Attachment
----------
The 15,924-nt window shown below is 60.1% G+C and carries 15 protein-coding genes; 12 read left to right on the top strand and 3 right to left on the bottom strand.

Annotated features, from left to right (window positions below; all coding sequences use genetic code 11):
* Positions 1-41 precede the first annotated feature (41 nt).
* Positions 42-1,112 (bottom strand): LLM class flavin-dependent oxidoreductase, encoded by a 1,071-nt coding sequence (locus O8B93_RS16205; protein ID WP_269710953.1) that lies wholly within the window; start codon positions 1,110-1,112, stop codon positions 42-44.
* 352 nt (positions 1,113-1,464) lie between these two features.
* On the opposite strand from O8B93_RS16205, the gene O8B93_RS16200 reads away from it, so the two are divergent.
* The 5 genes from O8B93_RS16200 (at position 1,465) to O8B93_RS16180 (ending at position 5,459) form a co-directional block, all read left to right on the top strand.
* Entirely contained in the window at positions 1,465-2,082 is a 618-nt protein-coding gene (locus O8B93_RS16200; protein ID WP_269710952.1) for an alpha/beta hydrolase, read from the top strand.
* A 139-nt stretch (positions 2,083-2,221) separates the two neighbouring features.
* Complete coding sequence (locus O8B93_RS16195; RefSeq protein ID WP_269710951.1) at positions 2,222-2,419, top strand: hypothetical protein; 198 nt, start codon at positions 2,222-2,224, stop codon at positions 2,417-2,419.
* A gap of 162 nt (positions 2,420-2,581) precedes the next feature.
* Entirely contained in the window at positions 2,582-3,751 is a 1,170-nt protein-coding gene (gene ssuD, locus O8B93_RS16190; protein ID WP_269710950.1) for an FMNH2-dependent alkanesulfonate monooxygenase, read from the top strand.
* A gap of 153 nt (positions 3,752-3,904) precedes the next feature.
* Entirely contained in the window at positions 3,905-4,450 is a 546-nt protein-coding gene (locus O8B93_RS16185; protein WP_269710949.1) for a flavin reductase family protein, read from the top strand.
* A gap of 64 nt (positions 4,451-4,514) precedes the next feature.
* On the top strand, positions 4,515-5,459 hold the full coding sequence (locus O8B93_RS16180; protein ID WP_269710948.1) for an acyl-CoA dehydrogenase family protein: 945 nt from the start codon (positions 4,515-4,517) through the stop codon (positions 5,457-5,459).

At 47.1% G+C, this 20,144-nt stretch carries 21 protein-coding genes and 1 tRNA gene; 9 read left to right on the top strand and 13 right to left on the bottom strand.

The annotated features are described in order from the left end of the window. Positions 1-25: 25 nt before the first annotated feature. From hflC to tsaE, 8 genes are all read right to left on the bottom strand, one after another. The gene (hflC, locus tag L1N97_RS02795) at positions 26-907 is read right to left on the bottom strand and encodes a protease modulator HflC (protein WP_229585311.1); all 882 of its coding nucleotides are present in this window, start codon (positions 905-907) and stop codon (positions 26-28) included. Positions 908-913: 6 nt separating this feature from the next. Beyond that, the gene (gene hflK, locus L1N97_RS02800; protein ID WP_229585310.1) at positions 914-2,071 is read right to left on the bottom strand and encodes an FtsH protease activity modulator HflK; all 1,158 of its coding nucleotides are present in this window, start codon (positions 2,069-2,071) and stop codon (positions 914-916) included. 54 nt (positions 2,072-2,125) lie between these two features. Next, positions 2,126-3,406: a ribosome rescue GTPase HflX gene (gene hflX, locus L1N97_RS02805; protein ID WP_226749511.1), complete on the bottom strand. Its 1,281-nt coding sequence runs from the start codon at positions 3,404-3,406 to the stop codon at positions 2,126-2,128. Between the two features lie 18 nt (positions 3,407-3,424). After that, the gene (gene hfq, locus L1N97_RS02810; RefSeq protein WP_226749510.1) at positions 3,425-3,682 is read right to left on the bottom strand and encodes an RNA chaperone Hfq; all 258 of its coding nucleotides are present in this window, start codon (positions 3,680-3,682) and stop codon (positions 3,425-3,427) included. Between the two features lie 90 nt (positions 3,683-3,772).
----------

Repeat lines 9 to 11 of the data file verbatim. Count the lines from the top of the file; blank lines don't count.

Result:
* A 139-nt stretch (positions 2,083-2,221) separates the two neighbouring features.
* Complete coding sequence (locus O8B93_RS16195; RefSeq protein ID WP_269710951.1) at positions 2,222-2,419, top strand: hypothetical protein; 198 nt, start codon at positions 2,222-2,224, stop codon at positions 2,417-2,419.
* A gap of 162 nt (positions 2,420-2,581) precedes the next feature.